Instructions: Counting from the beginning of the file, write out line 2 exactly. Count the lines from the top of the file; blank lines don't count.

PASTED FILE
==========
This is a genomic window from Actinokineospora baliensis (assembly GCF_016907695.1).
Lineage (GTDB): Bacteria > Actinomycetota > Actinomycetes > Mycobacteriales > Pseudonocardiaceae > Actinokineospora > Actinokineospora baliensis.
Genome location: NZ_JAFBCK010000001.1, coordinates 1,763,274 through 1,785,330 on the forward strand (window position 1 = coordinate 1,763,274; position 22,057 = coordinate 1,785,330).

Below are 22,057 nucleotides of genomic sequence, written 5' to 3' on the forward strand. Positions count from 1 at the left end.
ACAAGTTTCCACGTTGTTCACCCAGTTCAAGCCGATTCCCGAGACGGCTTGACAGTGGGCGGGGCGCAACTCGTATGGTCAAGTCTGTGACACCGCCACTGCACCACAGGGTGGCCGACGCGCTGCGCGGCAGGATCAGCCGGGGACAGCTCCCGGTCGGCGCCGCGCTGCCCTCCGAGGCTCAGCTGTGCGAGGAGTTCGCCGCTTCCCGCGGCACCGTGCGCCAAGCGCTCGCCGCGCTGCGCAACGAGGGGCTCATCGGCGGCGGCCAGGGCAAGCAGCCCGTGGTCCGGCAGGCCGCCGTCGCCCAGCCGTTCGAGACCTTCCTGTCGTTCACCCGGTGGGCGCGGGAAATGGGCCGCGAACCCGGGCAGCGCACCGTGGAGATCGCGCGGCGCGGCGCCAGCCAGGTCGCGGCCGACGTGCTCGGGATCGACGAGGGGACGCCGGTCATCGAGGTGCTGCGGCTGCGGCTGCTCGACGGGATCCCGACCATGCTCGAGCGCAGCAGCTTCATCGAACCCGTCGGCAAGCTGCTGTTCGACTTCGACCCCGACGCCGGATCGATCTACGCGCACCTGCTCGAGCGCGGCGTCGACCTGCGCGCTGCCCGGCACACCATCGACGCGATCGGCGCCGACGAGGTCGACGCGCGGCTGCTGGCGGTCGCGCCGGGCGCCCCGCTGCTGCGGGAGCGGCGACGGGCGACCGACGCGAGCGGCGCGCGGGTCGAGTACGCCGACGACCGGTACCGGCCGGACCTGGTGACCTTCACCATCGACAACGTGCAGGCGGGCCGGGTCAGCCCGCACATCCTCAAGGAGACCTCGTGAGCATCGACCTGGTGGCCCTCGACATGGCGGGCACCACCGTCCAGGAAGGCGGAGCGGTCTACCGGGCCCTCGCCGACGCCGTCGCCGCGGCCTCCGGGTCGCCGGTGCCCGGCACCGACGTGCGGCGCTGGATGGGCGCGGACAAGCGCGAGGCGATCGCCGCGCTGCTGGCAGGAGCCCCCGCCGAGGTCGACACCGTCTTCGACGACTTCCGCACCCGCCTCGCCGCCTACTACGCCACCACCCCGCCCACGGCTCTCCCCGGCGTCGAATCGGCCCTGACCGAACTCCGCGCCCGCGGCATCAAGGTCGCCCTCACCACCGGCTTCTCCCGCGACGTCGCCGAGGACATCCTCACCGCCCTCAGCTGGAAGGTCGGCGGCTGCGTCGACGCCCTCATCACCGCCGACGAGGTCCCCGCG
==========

Lineage (GTDB): Bacteria > Actinomycetota > Actinomycetes > Mycobacteriales > Pseudonocardiaceae > Actinokineospora > Actinokineospora baliensis.